Huygens transmission and reflection mechanism of light.

Discussion in 'Physics' started by reerer, Apr 6, 2016.

  1. reerer

    Thread Starter Member

    Apr 1, 2016
    71
    3
    Huygens describes the transmission and reflection effects of light (fig 2 & 3) using spherical waves generated by the transmission and reflection surface.


    "If one considers further the other pieces H of the wave AC, it appears that they will not only have reached the surface AB by straight lines HK parallel to CB, but that in addition they will have generated in the transparent air, from the centres K, K, K, particular spherical waves, represented here by circumferences the semi-diameters of which are equal to KM, that is to say to the continuations of HK as far as the line BG parallel to AC." (Huygens, p. 24).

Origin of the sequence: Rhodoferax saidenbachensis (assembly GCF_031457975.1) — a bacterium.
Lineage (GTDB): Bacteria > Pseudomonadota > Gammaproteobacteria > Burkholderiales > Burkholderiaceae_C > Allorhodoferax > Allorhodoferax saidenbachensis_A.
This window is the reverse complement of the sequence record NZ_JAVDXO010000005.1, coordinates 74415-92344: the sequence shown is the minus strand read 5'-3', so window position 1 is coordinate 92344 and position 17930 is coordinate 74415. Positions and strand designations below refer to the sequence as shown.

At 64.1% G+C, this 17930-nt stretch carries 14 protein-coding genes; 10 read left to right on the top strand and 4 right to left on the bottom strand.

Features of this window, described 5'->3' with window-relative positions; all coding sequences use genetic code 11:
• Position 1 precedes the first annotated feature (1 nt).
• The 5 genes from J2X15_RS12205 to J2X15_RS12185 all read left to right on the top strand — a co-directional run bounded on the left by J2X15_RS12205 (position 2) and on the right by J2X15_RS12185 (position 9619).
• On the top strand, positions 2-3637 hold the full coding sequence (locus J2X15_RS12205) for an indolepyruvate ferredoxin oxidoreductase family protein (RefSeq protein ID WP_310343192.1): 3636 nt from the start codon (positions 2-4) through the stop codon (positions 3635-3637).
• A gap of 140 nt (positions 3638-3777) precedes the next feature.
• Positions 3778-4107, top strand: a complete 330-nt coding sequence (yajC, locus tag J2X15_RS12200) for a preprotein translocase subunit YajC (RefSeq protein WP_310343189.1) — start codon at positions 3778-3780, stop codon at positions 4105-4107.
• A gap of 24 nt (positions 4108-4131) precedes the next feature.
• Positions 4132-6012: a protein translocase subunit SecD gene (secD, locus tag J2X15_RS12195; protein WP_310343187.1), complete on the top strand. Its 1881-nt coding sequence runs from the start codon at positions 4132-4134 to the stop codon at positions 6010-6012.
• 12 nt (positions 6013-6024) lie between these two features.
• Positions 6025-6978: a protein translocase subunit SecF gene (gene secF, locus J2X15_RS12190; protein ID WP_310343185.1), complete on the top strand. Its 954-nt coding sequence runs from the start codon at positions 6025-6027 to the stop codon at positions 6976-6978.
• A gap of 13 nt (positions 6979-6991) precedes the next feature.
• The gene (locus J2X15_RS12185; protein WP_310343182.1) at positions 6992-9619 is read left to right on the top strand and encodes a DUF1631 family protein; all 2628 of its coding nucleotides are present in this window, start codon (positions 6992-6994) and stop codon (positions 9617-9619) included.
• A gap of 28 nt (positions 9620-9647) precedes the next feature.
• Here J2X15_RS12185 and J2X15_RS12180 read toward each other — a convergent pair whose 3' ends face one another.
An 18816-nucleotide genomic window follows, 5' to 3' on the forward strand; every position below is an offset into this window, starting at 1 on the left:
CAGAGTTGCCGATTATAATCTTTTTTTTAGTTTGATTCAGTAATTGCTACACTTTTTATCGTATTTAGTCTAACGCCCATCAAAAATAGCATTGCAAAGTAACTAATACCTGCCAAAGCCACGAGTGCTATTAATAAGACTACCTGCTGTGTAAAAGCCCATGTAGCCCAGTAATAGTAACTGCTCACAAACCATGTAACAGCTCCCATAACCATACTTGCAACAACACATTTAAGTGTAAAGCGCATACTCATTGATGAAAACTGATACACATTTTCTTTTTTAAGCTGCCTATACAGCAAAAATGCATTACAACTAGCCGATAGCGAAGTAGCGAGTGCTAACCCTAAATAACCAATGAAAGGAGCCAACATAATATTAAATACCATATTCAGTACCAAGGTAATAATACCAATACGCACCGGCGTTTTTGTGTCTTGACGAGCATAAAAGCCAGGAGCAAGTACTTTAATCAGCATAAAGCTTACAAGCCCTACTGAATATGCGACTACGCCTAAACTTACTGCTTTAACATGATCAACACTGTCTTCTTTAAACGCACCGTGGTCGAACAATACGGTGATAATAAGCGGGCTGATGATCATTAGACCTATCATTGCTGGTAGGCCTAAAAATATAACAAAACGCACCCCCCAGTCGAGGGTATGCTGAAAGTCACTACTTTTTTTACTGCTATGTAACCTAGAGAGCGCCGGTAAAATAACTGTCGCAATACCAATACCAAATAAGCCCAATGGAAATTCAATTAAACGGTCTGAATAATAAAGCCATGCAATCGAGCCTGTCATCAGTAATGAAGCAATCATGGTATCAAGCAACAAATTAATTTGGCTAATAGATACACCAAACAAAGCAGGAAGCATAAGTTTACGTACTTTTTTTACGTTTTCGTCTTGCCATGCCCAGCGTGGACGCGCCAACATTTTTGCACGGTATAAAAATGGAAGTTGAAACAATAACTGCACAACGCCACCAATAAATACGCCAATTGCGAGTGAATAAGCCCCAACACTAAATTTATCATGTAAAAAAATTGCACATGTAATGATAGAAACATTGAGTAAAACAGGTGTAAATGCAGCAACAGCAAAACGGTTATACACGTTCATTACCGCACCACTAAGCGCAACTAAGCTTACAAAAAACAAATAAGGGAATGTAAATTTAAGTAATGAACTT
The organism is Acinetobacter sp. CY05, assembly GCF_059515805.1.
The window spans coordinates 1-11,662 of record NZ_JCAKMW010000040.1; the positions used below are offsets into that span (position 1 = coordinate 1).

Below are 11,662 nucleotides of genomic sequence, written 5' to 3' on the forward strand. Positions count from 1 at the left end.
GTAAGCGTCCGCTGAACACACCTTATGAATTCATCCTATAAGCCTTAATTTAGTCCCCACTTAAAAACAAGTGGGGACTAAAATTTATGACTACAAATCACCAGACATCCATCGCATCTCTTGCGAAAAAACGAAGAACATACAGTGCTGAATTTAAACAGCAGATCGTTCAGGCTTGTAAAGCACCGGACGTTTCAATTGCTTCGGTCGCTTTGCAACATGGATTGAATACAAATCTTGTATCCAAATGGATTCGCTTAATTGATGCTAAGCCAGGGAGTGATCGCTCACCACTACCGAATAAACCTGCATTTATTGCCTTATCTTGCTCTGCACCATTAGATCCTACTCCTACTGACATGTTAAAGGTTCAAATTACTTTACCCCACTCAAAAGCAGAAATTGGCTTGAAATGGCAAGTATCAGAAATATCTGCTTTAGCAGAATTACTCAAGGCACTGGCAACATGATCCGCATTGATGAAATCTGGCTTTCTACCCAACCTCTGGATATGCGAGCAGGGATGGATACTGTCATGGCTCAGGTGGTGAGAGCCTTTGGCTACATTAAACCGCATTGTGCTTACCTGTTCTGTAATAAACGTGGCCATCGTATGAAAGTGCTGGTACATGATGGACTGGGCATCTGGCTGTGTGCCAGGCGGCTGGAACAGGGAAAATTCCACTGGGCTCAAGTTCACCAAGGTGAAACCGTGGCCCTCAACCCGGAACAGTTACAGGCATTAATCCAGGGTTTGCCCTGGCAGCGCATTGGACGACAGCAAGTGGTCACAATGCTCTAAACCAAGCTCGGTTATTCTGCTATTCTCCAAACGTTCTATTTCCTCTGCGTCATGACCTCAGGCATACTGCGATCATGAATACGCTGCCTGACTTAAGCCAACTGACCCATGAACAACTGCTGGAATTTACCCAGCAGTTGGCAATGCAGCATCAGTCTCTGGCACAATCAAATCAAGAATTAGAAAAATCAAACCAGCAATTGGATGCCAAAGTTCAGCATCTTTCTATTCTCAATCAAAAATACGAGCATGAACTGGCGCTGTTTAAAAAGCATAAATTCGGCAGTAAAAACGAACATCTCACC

Huygens' spherical waves originate from points K, K, K, along the transmission and reflection surface AB. The generation of spherical waves, by the transmission and reflection surface, represents the arbitrary creation of energy, away from the physical light source, which violates energy conservation. Furthermore, the spherical waves, that originate from the transmission and reflection surface, form consistent amplitudes when the points, of the spherical waves, are used to construct the transmission and reflection waves but when the spherical waves that are used to construct the transmission and reflection waves have varying circumferences; therefore, when the spherical waves are used to construct the transmission and reflection waves (fig 2 & 3) inconsistent amplitudes would form along the transmission and reflection waves which conflicts with Huygens' propagation mechanism where the partial wave KCL that are used to form the wave DCF, all have identical circumferences. Huygens' transmission and reflection mechanism conflicts with Huygens propagation mechanism of light, using expanding partial waves (fig 4). Furthermore, Huygens' spherical waves originate from points K, K, K, along the transmission and reflection surface and expand; points along the spherical waves are used to construct the transmission and reflection waves but the original points K, K, K, on the surface, where the spherical waves originate and the corresponding points, along the transmission and reflection surfaces, form varying distances which produces the varying circumferences of the partial waves. In addition, light propagates with a constant velocity; therefore, it is not physically possible for the spherical waves that originate from the transmission and reflection surface to form the transmission and reflection waves since each point on the spherical wave that is used to construct the transmission and reflection wave is propagating a different distance since the distances from the transmission and reflection surface where the spherical originates and the point that is used to form the transmission and reflection wave are different distances; henceforth, the points, of the spherical waves, would arrive at the transmission and reflection waves at different times which would not allow for the formation of the transmission and reflection waves, based on propagating spherical waves.
     
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